Neuroscience of Religion, Interpersonal Neurobiology, or Neurotheology?

The Correlation of Faith and Neuroscience

There are many different ways of correlating neuroscience with faith.   Some more popular terms people use are interpersonal neurobiology, neuroscience of religion, or neurotheology.  

Neuroscience involves physiology, anatomy, molecular biology, psychology, and many other disciplines. Theology generally relates to the study of the nature of God, Absolute Reality, religious faith, practice, and experience.  One of the strongest advocates for the term “neurotheology” is Dr. Andrew Newberg.  Put simply, neurotheology is the intersection of belief and neuroscience. 

The widely used term “interpersonal neurobiology” provides another perspective to correlate faith and neuroscience.  The term has gained wide acceptance partly because of Dr. Daniel Siegel, the founding editor of the Norton Interpersonal Neurobiology series.  Another term, “neuroscience of religion” is used by Dr. Justin Barrett, who has also been highly influential in the field, most recently editing the Oxford Handbook of the Cognitive Science of Religion.

Neuroscience shows that when we live by love, joy, peace, and kindness we are richly rewarded in our bodies.  To show you how we are richly rewarded, this site draws together scientific discoveries from many sources including secular, Christian, Jewish, and Buddhist neuroscientists. Even in our disagreement there is much we can learn from one another.

Most of the material on this website is presented from a Christian perspective.  Christian scripture affirms that God is love (1 John 4:8) and that we are created in the image of God (Gen. 1:27).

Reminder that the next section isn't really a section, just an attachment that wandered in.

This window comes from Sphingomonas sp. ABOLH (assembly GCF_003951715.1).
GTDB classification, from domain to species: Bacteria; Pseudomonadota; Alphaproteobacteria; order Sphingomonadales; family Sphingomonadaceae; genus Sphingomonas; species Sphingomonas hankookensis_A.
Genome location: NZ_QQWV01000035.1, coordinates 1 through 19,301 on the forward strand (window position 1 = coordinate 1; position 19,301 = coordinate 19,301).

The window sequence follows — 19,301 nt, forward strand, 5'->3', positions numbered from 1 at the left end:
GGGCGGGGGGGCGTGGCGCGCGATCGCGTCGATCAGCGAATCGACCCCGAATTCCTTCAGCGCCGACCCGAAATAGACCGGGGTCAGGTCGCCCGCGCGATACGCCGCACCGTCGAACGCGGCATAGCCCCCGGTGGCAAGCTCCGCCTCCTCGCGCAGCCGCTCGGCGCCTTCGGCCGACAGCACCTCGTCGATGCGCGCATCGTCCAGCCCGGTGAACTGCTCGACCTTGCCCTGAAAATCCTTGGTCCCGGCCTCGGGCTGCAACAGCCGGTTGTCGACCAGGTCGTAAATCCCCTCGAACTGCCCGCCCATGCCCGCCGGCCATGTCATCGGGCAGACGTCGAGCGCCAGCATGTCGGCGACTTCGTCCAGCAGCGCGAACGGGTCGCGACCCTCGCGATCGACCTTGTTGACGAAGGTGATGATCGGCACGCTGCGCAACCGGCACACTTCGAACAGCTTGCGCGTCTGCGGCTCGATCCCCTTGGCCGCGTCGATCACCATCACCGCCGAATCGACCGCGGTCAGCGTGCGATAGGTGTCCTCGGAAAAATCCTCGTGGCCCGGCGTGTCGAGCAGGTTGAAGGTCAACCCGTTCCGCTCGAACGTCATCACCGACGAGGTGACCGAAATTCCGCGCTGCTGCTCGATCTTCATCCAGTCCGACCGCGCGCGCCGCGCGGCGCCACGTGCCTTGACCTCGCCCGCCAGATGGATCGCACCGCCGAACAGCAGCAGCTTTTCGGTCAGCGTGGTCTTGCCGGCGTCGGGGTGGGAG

If you are not Christian, feel free to click here for resources that offer different perspectives on the correlation between spirituality and neuroscience from scholarly, research, and diverse faith backgrounds.

No matter what our religious or spiritual background, we can learn from one another.  If we can accept the best from those who are different from us, they will be more drawn to us.

What is Spirituality?

Spirituality is not synonymous with religion.  Each person’s understanding of spirituality is unique, shaped by life-experience, and practiced outside the domain of formal religious doctrine.  Spirituality is the way people experience, express, and/or seek meaning, purpose, and transcendence.  It is the way people connect to the moment, self, others, nature, the significant, and/or the sacred.  We all yearn for the meaning of life and death.  Religion is a set of specific creeds, rituals, and traditions that creates a unified understanding of the nature of God or Ultimate Reality.